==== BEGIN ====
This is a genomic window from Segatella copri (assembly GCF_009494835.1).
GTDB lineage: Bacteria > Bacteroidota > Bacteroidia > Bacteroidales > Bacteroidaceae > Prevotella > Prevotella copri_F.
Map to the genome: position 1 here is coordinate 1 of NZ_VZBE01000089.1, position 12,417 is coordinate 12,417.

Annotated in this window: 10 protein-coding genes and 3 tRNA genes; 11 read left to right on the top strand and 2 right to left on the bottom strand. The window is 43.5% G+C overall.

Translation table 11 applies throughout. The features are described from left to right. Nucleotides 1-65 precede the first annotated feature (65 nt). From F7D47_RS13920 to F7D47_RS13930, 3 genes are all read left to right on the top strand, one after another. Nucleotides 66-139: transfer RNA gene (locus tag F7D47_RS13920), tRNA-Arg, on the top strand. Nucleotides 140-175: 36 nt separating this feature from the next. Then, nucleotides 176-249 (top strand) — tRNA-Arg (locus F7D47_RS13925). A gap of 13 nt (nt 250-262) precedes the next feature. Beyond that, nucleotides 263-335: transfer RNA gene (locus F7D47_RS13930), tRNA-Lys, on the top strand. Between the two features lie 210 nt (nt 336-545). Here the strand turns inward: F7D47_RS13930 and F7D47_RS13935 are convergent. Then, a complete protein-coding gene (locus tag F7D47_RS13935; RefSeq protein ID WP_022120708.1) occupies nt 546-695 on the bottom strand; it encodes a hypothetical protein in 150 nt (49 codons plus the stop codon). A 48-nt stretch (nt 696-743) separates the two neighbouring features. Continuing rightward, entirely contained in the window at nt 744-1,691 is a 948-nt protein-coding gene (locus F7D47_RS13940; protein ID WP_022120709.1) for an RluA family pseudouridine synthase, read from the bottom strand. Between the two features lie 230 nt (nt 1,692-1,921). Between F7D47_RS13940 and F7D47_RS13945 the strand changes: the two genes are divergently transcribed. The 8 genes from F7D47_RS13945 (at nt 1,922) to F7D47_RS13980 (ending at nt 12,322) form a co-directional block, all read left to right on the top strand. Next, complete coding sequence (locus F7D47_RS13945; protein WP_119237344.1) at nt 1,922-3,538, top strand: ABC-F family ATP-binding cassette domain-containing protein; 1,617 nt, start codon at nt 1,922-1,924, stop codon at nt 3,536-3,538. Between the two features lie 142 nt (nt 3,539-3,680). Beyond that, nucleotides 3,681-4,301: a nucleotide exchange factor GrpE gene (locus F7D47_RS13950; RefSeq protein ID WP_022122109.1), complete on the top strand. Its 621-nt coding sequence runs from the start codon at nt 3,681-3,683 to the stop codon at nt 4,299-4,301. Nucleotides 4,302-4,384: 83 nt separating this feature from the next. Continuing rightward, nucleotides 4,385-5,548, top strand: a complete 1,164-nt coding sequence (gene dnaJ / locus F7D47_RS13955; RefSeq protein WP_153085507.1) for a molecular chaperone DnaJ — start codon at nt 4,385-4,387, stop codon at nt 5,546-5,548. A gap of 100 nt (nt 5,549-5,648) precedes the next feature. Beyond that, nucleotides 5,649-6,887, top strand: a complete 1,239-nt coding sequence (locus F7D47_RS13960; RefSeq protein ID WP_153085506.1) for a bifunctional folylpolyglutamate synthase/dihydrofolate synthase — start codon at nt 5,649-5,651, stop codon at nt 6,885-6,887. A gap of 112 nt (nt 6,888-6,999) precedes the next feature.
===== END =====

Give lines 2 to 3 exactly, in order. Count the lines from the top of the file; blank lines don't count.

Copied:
GTDB lineage: Bacteria > Bacteroidota > Bacteroidia > Bacteroidales > Bacteroidaceae > Prevotella > Prevotella copri_F.
Map to the genome: position 1 here is coordinate 1 of NZ_VZBE01000089.1, position 12,417 is coordinate 12,417.